In Navajo society, baskets have traditionally held dual roles, both as vessels to hold household goods and as containers in various sacred ceremonies. Over time, a combination of factors, including the gradual replacement of these functional baskets with modern containers, and the strict taboos dictating how and when to weave ceremonial baskets, led to a decline in Navajo basket weaving. During the 1970s, a revival of traditional basket weaving took place, with the focal point of activity located in the Utah Navajos communities living in the Monument Valley area. Inspired by the art of the prehistoric Mibres and Anasazi, neighboring tribes, and their own native patterns, these modern Navajo weavers developed a new hybrid style that use animal images, human figures, and illusionary geometric designs to depict traditional beliefs, stories, and legends.
Curated by the Utah Arts Council's Folk Art Program, Willow Stories features the work of ten of contemporary Navajo basket weavers from Utah, and includes photographs as well as artist biographies.
Additionally, the St. George Art Museum presents, Navajo Children Weaving the Future, a Utah Arts Council’s Traveling Exhibition featuring traditionally woven rugs created by young Navajo children educated in the traditional art form through the Adopt-an-Elder Program. The textile work will also be on display from April 2nd through May 21st, 2011.
Hand-made rugs and blankets have always played an important role in the culture and economy of Native Americans. Traditionally, weaving techniques and patterns are passed down from mother to daughter; yet, the encroachment of modern life and technology threatened the continuation of this practice. Today, groups such as the Adopt-an-Elder Program are helping to counter this trend. These organizations provide an environment in which traditional weaving techniques can be passed on within a community. This allow for youth to perpetuate the practice, and tap into the global tourism market inspired by a renewed interest in history and culture, as well as economic development activity.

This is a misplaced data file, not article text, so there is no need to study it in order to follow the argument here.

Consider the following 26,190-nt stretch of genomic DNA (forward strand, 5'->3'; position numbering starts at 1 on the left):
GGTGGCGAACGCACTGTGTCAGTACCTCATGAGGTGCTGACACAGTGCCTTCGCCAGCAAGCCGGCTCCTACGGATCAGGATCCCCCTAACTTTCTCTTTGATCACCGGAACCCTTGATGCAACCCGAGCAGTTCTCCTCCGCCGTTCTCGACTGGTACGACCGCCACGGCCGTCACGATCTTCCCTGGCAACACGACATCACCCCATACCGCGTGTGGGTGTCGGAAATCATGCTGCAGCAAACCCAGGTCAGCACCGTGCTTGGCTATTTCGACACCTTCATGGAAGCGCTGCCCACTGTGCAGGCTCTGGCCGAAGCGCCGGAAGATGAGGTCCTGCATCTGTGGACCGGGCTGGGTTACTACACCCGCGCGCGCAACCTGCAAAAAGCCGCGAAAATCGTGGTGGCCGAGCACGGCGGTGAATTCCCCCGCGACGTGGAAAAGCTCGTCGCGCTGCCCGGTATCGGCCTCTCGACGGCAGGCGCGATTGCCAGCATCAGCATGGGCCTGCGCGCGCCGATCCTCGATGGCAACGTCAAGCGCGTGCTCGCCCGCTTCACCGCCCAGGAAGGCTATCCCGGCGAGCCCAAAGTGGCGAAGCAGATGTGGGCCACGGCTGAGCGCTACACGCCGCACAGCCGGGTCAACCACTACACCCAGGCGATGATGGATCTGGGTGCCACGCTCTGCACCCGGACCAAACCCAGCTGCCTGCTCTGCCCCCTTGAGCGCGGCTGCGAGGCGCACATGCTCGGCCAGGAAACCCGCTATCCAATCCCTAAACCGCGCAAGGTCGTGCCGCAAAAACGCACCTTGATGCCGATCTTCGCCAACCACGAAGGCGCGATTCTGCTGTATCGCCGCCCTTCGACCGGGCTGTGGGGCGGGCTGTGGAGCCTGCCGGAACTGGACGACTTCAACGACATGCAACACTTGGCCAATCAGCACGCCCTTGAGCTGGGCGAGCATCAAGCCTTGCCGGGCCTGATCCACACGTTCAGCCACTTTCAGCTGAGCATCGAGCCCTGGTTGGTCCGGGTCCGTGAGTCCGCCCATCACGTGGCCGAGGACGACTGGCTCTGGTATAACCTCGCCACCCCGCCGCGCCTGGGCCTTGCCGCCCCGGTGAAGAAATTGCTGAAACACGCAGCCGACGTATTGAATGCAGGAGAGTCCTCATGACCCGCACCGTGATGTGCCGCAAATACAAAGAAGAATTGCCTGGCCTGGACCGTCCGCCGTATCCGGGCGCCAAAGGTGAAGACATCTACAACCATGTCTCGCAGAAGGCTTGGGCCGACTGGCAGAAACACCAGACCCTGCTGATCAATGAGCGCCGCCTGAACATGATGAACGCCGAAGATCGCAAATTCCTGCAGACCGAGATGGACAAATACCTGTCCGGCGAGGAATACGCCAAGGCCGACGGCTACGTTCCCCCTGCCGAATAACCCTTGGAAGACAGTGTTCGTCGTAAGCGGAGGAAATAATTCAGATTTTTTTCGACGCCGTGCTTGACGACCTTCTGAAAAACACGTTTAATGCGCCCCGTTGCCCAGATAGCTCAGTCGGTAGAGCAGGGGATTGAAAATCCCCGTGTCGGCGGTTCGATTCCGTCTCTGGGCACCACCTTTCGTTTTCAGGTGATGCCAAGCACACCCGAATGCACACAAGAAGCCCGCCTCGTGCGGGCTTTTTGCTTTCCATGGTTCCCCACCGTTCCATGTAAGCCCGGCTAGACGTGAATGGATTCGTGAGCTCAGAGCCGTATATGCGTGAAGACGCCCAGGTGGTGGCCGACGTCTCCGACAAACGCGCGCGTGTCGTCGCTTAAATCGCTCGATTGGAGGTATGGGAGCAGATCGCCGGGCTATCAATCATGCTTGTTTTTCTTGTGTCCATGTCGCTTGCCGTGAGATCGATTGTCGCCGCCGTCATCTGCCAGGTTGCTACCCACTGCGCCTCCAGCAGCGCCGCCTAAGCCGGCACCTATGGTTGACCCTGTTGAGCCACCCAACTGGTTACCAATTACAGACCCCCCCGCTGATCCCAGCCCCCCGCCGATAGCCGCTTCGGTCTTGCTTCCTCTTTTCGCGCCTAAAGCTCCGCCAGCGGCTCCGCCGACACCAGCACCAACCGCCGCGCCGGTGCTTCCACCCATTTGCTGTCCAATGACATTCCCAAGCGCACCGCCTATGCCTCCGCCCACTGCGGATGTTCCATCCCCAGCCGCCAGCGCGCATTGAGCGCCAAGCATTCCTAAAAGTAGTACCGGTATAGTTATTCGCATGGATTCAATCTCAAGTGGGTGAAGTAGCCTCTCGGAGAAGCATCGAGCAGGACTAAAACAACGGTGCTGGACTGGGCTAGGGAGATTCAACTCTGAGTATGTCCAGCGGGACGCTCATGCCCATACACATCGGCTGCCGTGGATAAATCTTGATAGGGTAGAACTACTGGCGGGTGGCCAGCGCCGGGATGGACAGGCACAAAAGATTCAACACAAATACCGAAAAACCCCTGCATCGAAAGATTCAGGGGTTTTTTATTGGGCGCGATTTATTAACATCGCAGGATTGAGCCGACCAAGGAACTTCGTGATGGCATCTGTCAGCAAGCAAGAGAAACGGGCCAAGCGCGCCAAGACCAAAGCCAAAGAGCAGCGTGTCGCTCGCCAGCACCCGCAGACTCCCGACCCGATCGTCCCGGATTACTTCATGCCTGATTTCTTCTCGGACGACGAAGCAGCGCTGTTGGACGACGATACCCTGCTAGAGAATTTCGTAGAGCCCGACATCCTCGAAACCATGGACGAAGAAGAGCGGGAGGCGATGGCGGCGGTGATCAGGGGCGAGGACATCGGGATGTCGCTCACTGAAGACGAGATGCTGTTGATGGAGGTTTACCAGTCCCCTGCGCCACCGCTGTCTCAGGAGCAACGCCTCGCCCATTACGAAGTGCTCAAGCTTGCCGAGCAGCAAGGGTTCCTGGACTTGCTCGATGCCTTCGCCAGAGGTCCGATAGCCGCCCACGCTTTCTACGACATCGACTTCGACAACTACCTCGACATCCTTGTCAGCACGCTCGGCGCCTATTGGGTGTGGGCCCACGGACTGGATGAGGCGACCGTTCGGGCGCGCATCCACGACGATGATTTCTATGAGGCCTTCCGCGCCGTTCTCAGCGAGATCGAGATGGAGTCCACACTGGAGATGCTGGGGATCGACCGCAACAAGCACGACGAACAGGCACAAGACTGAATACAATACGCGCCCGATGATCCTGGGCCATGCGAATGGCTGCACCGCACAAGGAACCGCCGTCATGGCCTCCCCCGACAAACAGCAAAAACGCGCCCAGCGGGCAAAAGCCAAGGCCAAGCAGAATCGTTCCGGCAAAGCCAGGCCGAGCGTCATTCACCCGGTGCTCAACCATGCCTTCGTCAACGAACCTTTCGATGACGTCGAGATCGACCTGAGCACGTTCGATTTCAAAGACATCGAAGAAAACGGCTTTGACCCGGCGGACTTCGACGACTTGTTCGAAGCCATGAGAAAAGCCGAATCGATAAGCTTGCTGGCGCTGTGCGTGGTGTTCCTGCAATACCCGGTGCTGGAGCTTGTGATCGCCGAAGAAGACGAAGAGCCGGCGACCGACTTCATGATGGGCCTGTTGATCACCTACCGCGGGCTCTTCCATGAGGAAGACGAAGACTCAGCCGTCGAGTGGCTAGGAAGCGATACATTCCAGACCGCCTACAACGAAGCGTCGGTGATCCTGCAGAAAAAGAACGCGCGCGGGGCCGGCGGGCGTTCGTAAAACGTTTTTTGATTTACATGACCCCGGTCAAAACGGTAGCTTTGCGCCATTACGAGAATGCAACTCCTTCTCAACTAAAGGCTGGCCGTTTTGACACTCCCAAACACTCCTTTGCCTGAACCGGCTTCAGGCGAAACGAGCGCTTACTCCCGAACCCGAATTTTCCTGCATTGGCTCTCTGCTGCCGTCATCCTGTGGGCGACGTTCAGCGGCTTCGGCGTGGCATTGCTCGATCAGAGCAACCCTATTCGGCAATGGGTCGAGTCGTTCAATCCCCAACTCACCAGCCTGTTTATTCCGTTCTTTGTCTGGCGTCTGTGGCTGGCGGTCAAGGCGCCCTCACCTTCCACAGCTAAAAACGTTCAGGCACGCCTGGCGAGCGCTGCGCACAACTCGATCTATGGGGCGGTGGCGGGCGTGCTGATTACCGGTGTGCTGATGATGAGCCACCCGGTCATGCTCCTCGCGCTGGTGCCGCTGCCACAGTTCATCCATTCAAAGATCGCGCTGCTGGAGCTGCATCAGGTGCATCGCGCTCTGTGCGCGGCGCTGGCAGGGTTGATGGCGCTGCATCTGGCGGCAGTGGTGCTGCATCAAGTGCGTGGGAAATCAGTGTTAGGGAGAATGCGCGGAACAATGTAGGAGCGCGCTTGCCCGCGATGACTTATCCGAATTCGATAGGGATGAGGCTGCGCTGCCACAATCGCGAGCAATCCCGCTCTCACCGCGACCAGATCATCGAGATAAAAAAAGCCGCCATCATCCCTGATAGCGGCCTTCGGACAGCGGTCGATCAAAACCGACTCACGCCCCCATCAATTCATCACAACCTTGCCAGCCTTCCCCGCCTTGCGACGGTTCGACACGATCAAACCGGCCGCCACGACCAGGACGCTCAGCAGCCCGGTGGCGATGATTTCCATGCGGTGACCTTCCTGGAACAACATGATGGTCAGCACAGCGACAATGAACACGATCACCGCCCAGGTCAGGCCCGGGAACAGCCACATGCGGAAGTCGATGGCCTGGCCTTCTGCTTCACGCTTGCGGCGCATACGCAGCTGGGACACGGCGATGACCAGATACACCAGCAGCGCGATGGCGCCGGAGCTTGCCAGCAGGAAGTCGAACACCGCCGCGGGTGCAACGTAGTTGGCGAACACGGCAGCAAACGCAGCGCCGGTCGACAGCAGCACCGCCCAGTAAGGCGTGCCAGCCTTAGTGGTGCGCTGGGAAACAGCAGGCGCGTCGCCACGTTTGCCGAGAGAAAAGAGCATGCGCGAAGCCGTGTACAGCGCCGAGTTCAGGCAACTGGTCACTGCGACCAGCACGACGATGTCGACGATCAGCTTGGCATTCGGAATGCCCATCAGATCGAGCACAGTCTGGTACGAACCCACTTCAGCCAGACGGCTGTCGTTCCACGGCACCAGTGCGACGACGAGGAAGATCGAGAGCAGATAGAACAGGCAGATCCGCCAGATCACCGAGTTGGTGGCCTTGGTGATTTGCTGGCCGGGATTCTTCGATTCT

The rugs included in this exhibition were created by Navajo children, and are on loan from the non-profit organization and “Adopt an Elder Program.” Adopt an Elder fosters rug sales directly from traditional weavers, who in turn get one hundred percent of the profits. Adopt an Elder also organizes donations of wool, food, and other essentials for the less fortunate elders. For further information or to get involved in the program please contact Lynda Myers, Director, 435.649.0535.
The Utah Division of Arts & Museums’ Traveling Exhibit Program is a statewide outreach program that provides schools, museums, libraries, and community galleries with the opportunity to bring curated exhibitions to their community. This program is supported in part by a grant from the National Endowment for the Arts. For more information on participating in the program, please contact Laura Durham, TEP Coordinator, at ldurham@utah.gov or call 801.533.3582. For media inquires, please contact Wendi Hassan, Communications Specialist, at whassan@utah.gov or call 801.236.7548.
The Utah Division of Arts & Museums is a division of the Utah Department of Community and Culture with a goal to promote innovation in and the growth of Utah’s arts and culture community. The Division provides funding, education, and technical services to individuals and organizations statewide so that all Utahns, regardless of race, gender, ethnicity or economic status, can access, understand, and receive the benefits of arts and culture. Additional information on the programs and services can be found at artsandmuseums.utah.gov or by calling 801.236.7555.